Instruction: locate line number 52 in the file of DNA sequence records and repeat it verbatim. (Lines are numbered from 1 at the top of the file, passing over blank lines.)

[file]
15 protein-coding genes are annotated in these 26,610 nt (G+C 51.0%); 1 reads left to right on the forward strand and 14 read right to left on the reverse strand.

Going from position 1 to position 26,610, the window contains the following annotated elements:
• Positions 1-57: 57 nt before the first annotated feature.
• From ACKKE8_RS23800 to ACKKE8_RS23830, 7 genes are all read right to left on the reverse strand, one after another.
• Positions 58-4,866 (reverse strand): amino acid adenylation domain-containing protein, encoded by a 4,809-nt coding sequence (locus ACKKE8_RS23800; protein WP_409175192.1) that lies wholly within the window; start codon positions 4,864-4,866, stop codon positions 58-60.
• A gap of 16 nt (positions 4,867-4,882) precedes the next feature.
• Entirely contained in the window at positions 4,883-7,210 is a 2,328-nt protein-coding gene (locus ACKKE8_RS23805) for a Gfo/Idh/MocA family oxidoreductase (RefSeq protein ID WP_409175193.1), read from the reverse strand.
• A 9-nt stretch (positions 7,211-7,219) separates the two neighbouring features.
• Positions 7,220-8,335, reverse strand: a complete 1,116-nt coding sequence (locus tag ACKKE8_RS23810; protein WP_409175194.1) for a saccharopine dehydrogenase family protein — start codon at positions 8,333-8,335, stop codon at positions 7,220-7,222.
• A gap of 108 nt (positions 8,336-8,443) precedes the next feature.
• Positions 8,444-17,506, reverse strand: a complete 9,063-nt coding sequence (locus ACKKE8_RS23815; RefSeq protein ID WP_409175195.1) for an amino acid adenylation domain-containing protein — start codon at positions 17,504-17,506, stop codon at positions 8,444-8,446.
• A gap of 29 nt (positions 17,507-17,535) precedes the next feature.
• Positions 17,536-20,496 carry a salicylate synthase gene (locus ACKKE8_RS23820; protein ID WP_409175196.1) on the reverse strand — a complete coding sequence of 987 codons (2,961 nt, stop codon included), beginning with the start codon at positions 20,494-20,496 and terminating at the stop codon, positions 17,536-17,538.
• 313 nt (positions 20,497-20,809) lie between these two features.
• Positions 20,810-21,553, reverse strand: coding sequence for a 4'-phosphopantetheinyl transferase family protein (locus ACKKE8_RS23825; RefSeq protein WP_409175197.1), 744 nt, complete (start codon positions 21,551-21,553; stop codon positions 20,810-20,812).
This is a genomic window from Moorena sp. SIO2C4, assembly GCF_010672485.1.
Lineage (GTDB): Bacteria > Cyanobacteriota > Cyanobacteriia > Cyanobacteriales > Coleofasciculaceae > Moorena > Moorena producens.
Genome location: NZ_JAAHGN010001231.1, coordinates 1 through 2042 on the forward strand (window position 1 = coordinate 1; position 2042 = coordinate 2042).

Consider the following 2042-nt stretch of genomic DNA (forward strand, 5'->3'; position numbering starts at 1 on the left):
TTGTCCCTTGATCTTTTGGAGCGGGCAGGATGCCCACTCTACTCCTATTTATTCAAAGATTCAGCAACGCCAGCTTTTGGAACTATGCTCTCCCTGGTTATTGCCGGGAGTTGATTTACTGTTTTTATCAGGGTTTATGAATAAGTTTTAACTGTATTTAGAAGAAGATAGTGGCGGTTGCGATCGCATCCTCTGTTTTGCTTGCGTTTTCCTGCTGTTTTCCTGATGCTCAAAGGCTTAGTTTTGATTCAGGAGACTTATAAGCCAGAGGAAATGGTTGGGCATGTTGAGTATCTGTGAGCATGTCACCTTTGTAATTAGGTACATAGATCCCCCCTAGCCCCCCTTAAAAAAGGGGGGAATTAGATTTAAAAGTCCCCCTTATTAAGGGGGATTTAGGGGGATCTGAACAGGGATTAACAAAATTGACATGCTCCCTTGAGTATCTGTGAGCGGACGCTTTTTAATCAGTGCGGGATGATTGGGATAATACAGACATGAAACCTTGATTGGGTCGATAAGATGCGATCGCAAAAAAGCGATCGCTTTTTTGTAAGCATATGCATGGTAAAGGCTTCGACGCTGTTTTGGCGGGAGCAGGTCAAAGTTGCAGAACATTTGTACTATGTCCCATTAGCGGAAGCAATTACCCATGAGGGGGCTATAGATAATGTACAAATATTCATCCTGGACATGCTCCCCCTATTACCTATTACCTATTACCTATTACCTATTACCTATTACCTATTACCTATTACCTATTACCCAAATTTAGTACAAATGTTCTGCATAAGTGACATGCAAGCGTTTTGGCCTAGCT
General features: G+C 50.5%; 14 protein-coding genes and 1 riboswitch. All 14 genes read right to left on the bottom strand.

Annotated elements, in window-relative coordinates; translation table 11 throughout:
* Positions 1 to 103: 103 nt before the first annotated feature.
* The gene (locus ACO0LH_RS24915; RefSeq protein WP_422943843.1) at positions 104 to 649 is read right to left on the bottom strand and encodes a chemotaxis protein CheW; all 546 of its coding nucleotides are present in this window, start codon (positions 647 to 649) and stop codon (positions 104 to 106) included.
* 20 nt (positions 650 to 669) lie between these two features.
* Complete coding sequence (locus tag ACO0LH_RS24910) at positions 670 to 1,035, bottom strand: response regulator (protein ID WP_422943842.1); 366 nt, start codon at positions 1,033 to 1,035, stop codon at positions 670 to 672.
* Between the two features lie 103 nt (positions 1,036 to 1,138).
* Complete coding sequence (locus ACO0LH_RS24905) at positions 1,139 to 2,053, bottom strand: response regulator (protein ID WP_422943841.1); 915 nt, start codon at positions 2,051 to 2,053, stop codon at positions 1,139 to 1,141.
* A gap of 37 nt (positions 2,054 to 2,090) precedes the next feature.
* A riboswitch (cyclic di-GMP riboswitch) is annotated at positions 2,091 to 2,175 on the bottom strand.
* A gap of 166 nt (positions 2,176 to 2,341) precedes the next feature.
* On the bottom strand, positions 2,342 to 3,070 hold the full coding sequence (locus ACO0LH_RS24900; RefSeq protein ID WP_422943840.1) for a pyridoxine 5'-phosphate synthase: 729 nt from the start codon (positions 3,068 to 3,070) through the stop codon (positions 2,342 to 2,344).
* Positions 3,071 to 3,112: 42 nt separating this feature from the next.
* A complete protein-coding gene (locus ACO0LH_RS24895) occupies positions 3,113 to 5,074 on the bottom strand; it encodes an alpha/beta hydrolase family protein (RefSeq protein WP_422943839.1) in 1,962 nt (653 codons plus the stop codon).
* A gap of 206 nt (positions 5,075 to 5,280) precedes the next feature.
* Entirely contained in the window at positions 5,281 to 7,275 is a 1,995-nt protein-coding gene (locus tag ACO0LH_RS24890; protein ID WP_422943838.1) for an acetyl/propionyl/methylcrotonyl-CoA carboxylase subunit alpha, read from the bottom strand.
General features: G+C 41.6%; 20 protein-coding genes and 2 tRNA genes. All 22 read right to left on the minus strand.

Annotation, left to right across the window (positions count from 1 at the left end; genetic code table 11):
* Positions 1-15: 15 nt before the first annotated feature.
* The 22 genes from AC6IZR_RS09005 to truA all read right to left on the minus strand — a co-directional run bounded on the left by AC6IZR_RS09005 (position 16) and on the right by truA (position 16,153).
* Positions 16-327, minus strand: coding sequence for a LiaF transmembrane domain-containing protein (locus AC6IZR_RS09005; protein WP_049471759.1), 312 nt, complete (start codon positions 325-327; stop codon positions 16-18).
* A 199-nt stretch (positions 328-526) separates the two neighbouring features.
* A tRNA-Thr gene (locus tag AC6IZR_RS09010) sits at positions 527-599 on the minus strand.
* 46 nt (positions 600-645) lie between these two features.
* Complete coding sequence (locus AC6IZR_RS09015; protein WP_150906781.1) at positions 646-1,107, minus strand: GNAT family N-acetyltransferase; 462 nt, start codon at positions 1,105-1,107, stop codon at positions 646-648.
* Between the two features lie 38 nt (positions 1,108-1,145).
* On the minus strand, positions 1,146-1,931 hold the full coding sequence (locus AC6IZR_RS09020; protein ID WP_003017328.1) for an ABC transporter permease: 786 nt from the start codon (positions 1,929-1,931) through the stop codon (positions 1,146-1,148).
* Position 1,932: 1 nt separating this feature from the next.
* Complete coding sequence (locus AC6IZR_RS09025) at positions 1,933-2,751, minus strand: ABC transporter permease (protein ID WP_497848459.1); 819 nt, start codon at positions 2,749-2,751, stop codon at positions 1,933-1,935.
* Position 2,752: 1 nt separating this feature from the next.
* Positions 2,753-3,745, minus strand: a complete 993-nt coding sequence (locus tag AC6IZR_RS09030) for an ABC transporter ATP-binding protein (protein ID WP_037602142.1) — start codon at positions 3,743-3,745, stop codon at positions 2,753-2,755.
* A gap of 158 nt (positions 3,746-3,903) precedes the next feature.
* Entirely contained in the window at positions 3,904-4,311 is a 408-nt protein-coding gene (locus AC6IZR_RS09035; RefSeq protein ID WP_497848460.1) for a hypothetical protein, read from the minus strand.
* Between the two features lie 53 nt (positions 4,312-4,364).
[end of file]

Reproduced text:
* A gap of 158 nt (positions 3,746-3,903) precedes the next feature.